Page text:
Sunday 28 June 2009

Cosmopolis by Don DeLillo

Like every DeLillo novel I've read so far (which isn't a lot; this is the 3rd), this one was well written, often brilliantly written, completely different from anything else by him I've read, and somehow left me subtly dissatisfied.

A hyperkinetic novel that reads like something penned by the lovechild of two Williams, Burroughs and Gibson, it veers between the former's breathless philosophical and sexual pomp and the latter's endless obsession with surface, with data and with pattern.

A day in the life of a ridiculously wealthy man who has made a fortune successfully predicting currency market trends. He cruises around town in his limo, having sex with his female aides and sharing obscenely cyberchic conversations with his male aides, apart from his main bodyguard whom he hardly talks to at all aside from killing him before heading out to face a high-risk assassination threat solo. Along the way, he has random encounters with a wife he hardly seems to know and also pisses away his entire fortune by betting against a steadily rising Yen.

There's little character logic here, just a roller-coaster ride through how DeLillo imagines a billionaire-whizkid getting long in the tooth at 29 might live and work and think, with sundry speculations on the outdated origins of common terms for gadgets ('ATM' with its embedded memory of that archaic thing, the teller, or the childish rhyme of 'walky-talky'), throwaway cool-sounding aphorisms and the standard trappings of a novel telegraphing how contemporary it is - a rave party in a gutted theatre, the funeral of a Sufi rapper (what frightens me most is that Sufi trap is a musical trend as inevitable as it will be deeply repugnant), a hi-tech limo stuffed with the latest info-devices, a voice-operated gun and so on and so forth. Is the protagonist's quest for a haircut, which eventually leads him to his father's old neighbourhood and a confrontation with mortality some sort of wish to regress to childhood and further back to a time before he was born? But didn't he just dismiss Freud (and also Einstein) in the opening pages of the book? What then? Does it mean anything? Dunno.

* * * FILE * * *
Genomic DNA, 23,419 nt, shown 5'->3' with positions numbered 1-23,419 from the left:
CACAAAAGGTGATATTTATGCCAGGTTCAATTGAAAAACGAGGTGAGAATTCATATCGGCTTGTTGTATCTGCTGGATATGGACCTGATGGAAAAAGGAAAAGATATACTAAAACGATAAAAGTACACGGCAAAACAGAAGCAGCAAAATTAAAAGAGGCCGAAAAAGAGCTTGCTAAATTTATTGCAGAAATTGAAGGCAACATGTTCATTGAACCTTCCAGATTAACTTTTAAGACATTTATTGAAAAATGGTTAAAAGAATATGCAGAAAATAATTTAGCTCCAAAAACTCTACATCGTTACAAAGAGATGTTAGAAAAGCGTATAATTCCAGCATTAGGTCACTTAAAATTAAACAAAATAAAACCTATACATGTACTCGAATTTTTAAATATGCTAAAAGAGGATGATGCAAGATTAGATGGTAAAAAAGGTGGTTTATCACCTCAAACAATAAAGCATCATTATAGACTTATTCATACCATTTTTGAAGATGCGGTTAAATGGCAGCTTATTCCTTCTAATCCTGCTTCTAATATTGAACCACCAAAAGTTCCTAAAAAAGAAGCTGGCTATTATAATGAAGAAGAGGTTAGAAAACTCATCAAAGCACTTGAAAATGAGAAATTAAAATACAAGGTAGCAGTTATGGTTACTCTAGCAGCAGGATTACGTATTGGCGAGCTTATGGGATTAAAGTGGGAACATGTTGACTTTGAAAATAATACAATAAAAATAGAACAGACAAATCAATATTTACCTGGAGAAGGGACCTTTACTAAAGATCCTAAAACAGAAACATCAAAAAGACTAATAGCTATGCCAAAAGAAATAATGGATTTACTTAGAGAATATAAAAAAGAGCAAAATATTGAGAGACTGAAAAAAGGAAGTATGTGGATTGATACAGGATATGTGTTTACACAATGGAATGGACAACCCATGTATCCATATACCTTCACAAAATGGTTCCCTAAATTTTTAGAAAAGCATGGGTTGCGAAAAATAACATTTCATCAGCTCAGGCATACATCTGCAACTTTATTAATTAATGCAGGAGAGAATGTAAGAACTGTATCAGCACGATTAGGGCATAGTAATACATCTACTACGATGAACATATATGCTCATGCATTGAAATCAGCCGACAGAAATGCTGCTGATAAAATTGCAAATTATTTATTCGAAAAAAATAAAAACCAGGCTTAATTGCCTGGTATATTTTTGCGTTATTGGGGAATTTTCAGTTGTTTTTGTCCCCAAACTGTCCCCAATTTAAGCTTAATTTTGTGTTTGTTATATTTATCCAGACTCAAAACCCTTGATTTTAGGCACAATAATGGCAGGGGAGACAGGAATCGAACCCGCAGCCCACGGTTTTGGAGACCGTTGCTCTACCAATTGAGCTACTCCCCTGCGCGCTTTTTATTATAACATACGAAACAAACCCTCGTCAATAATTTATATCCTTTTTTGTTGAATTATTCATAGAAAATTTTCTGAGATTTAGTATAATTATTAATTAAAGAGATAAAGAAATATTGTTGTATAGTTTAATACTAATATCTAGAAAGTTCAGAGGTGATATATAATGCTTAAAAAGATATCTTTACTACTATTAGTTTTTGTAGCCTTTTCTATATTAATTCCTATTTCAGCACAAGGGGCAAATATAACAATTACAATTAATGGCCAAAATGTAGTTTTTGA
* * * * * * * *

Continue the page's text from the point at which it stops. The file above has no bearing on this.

Compulsively readable but hard to interpret or to take very seriously with all that self-conscious bleeding-edge slickness.

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